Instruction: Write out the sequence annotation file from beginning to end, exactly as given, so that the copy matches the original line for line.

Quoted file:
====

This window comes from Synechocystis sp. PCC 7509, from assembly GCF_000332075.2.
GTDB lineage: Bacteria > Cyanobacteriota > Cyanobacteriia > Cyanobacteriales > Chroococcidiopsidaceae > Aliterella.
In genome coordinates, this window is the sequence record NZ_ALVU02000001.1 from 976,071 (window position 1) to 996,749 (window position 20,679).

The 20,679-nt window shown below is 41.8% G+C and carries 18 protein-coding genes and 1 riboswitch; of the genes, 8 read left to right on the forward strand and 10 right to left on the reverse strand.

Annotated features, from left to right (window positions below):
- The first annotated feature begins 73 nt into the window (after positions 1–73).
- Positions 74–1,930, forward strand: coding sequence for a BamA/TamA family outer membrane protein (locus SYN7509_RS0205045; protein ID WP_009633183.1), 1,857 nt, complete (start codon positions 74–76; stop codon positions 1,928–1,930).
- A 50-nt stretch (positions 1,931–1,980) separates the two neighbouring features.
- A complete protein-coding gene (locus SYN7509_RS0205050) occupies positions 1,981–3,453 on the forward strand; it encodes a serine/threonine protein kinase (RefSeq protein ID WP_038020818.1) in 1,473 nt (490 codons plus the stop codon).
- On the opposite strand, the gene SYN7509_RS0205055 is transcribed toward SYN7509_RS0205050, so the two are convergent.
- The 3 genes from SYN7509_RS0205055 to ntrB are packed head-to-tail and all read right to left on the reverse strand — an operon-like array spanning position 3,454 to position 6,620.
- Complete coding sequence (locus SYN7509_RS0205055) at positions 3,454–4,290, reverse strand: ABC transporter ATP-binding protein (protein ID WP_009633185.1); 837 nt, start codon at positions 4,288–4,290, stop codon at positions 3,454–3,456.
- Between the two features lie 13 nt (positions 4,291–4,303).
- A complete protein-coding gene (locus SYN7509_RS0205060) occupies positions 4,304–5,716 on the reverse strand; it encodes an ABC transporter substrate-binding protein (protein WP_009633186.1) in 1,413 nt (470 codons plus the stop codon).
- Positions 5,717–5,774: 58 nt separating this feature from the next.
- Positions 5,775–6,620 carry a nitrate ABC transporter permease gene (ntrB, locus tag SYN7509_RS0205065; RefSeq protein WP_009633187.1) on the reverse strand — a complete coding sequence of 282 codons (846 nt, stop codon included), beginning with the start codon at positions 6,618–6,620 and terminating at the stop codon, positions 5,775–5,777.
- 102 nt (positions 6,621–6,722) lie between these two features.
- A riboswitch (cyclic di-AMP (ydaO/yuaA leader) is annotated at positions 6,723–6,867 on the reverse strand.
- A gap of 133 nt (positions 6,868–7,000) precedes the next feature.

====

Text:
This window comes from Synechocystis sp. PCC 7509, from assembly GCF_000332075.2.
GTDB lineage: Bacteria > Cyanobacteriota > Cyanobacteriia > Cyanobacteriales > Chroococcidiopsidaceae > Aliterella.
In genome coordinates, this window is the sequence record NZ_ALVU02000001.1 from 976,071 (window position 1) to 996,749 (window position 20,679).

The 20,679-nt window shown below is 41.8% G+C and carries 18 protein-coding genes and 1 riboswitch; of the genes, 8 read left to right on the forward strand and 10 right to left on the reverse strand.

Annotated features, from left to right (window positions below):
- The first annotated feature begins 73 nt into the window (after positions 1–73).
- Positions 74–1,930, forward strand: coding sequence for a BamA/TamA family outer membrane protein (locus SYN7509_RS0205045; protein ID WP_009633183.1), 1,857 nt, complete (start codon positions 74–76; stop codon positions 1,928–1,930).
- A 50-nt stretch (positions 1,931–1,980) separates the two neighbouring features.
- A complete protein-coding gene (locus SYN7509_RS0205050) occupies positions 1,981–3,453 on the forward strand; it encodes a serine/threonine protein kinase (RefSeq protein ID WP_038020818.1) in 1,473 nt (490 codons plus the stop codon).
- On the opposite strand, the gene SYN7509_RS0205055 is transcribed toward SYN7509_RS0205050, so the two are convergent.
- The 3 genes from SYN7509_RS0205055 to ntrB are packed head-to-tail and all read right to left on the reverse strand — an operon-like array spanning position 3,454 to position 6,620.
- Complete coding sequence (locus SYN7509_RS0205055) at positions 3,454–4,290, reverse strand: ABC transporter ATP-binding protein (protein ID WP_009633185.1); 837 nt, start codon at positions 4,288–4,290, stop codon at positions 3,454–3,456.
- Between the two features lie 13 nt (positions 4,291–4,303).
- A complete protein-coding gene (locus SYN7509_RS0205060) occupies positions 4,304–5,716 on the reverse strand; it encodes an ABC transporter substrate-binding protein (protein WP_009633186.1) in 1,413 nt (470 codons plus the stop codon).
- Positions 5,717–5,774: 58 nt separating this feature from the next.
- Positions 5,775–6,620 carry a nitrate ABC transporter permease gene (ntrB, locus tag SYN7509_RS0205065; RefSeq protein WP_009633187.1) on the reverse strand — a complete coding sequence of 282 codons (846 nt, stop codon included), beginning with the start codon at positions 6,618–6,620 and terminating at the stop codon, positions 5,775–5,777.
- 102 nt (positions 6,621–6,722) lie between these two features.
- A riboswitch (cyclic di-AMP (ydaO/yuaA leader) is annotated at positions 6,723–6,867 on the reverse strand.
- A gap of 133 nt (positions 6,868–7,000) precedes the next feature.